D.C. School Voucher Program Deserves More Time, Further Study
THE INK WAS barely dry on the latest study of D.C. school vouchers when Education Secretary Arne Duncan announced that he is ready to pull the plug on the program, although he doesn't want current students moved. The study's findings are no slam-dunk for the program's success, but they are, by no means, proof of failure. Indeed, for the first time, researchers found statistically significant improvement in reading test scores for students offered vouchers and that, at the very least, demands further study.
An evaluation of the D.C. Opportunity Scholarship Program released yesterday concluded that, after three years, students offered scholarships earned reading scores equivalent to 3.1 months of additional learning. It also mirrored earlier studies in showing that parents who had children in the program were more satisfied with the schools, viewing them as safer and more orderly. The study found no difference in math performance and no gains for students from the lowest-performing public schools.
It's no surprise that partisans on both sides of the debate over the nation's only federal voucher program will seize on the mixed bag of findings to buttress their political points of view. We had hoped that Mr. Duncan, who prides himself in being a pragmatist interested in programs that work, would have a more open mind. For one thing, this report -- while carefully calibrated as a scientific study -- has limitations in that it does not compare the performance of students who use vouchers to attend private schools against the performance of students in the city's public and charter schools. Instead, it compares students who were "offered" scholarships against those who weren't. It makes sense to want to do further study before rendering a verdict on the efficacy of vouchers.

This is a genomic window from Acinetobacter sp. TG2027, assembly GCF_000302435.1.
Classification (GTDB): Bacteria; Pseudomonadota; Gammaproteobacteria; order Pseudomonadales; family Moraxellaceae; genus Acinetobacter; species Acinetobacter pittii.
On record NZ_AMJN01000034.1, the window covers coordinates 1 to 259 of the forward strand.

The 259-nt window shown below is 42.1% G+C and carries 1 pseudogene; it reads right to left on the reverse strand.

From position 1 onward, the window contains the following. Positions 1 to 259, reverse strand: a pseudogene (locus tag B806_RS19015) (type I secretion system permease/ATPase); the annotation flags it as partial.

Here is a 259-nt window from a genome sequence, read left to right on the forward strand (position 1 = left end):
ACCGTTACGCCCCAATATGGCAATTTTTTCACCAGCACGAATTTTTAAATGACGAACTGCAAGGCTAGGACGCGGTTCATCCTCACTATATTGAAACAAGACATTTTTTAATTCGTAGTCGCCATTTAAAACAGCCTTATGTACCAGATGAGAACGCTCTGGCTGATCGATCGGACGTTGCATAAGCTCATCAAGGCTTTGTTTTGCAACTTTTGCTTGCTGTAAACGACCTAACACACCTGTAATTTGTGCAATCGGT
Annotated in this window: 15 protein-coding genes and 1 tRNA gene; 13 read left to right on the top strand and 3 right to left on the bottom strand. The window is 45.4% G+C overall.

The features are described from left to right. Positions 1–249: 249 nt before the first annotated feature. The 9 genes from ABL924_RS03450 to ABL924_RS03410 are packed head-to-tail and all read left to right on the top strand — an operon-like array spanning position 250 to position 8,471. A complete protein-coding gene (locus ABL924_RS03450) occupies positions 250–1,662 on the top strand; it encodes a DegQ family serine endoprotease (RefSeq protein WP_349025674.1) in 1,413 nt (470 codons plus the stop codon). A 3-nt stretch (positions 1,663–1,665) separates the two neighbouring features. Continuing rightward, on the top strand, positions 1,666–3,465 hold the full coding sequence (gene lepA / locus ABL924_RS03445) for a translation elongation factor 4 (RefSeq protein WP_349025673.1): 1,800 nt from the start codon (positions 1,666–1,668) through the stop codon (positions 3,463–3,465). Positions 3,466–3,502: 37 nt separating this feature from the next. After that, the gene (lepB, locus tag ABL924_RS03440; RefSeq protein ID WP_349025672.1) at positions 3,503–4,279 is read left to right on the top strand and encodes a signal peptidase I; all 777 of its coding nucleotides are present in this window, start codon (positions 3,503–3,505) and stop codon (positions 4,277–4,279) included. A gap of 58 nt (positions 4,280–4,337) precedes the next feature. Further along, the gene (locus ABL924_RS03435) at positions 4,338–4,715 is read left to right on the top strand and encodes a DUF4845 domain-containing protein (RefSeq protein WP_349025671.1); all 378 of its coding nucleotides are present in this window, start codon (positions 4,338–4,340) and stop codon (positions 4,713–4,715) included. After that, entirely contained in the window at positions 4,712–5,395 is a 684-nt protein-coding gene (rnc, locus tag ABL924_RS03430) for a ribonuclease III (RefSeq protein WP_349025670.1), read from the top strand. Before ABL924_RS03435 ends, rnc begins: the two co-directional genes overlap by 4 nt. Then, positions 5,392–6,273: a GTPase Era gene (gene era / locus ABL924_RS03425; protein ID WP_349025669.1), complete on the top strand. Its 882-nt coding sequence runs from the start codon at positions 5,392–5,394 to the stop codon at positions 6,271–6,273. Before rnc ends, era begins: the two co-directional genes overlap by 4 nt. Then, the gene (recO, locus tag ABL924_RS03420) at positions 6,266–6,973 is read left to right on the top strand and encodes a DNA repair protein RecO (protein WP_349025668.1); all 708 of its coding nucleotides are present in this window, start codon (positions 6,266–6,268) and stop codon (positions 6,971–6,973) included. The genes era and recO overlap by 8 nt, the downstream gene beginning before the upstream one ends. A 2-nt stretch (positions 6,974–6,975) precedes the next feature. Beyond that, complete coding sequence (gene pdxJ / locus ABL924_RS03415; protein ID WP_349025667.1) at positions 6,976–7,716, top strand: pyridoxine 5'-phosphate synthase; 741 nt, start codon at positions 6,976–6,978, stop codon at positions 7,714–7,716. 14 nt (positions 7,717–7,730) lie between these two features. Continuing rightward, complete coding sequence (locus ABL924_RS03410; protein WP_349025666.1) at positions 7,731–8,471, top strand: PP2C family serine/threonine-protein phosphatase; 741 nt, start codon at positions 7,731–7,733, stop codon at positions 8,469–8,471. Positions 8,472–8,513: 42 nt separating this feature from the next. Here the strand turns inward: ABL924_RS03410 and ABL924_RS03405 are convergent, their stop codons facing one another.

So it's perplexing that Mr. Duncan, without any further discussion or analysis, would be so quick to kill a program that is supported by local officials and that has proven popular with parents. Unless, of course, politics enters the calculation in the form of Democratic allies in Congress who have been shameless in their efforts to kill vouchers. Most recently, they inserted language in the omnibus budget bill that cuts off funding after the next school year unless Congress and the District government reauthorize the program.
We've made no secret of our support for vouchers. They are no substitute for serious public school reform, but they give low-income, mostly minority, parents what wealthier people take for granted: a choice in where their children go to school. Still, we agree that the program should be judged on its merits. The Senate Homeland Security and Governmental Affairs Committee, under the leadership of Sen. Joseph I. Lieberman (I-Conn.) and Sen. Susan M. Collins (R-Maine), has scheduled hearings for May. Mr. Duncan might want to watch.